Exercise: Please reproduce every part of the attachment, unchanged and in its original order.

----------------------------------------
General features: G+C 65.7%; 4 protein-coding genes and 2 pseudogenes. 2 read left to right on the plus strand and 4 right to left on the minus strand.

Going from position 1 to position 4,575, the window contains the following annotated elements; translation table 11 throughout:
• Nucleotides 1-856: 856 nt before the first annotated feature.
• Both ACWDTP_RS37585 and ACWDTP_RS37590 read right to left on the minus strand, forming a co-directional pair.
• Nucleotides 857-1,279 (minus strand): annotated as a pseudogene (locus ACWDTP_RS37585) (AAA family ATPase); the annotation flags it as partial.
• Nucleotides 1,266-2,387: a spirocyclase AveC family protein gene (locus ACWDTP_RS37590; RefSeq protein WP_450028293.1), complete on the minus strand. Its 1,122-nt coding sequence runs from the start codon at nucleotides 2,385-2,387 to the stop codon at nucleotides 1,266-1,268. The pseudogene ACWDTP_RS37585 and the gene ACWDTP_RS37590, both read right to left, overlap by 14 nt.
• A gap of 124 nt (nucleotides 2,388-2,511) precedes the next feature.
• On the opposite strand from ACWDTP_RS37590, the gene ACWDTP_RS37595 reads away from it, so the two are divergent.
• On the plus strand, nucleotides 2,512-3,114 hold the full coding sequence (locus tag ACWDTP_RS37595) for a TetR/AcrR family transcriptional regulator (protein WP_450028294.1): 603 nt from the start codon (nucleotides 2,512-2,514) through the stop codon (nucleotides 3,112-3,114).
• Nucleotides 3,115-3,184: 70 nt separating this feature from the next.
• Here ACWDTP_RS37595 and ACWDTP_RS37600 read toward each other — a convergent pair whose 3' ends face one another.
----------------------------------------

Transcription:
General features: G+C 65.7%; 4 protein-coding genes and 2 pseudogenes. 2 read left to right on the plus strand and 4 right to left on the minus strand.

Going from position 1 to position 4,575, the window contains the following annotated elements; translation table 11 throughout:
• Nucleotides 1-856: 856 nt before the first annotated feature.
• Both ACWDTP_RS37585 and ACWDTP_RS37590 read right to left on the minus strand, forming a co-directional pair.
• Nucleotides 857-1,279 (minus strand): annotated as a pseudogene (locus ACWDTP_RS37585) (AAA family ATPase); the annotation flags it as partial.
• Nucleotides 1,266-2,387: a spirocyclase AveC family protein gene (locus ACWDTP_RS37590; RefSeq protein WP_450028293.1), complete on the minus strand. Its 1,122-nt coding sequence runs from the start codon at nucleotides 2,385-2,387 to the stop codon at nucleotides 1,266-1,268. The pseudogene ACWDTP_RS37585 and the gene ACWDTP_RS37590, both read right to left, overlap by 14 nt.
• A gap of 124 nt (nucleotides 2,388-2,511) precedes the next feature.
• On the opposite strand from ACWDTP_RS37590, the gene ACWDTP_RS37595 reads away from it, so the two are divergent.
• On the plus strand, nucleotides 2,512-3,114 hold the full coding sequence (locus tag ACWDTP_RS37595) for a TetR/AcrR family transcriptional regulator (protein WP_450028294.1): 603 nt from the start codon (nucleotides 2,512-2,514) through the stop codon (nucleotides 3,112-3,114).
• Nucleotides 3,115-3,184: 70 nt separating this feature from the next.
• Here ACWDTP_RS37595 and ACWDTP_RS37600 read toward each other — a convergent pair whose 3' ends face one another.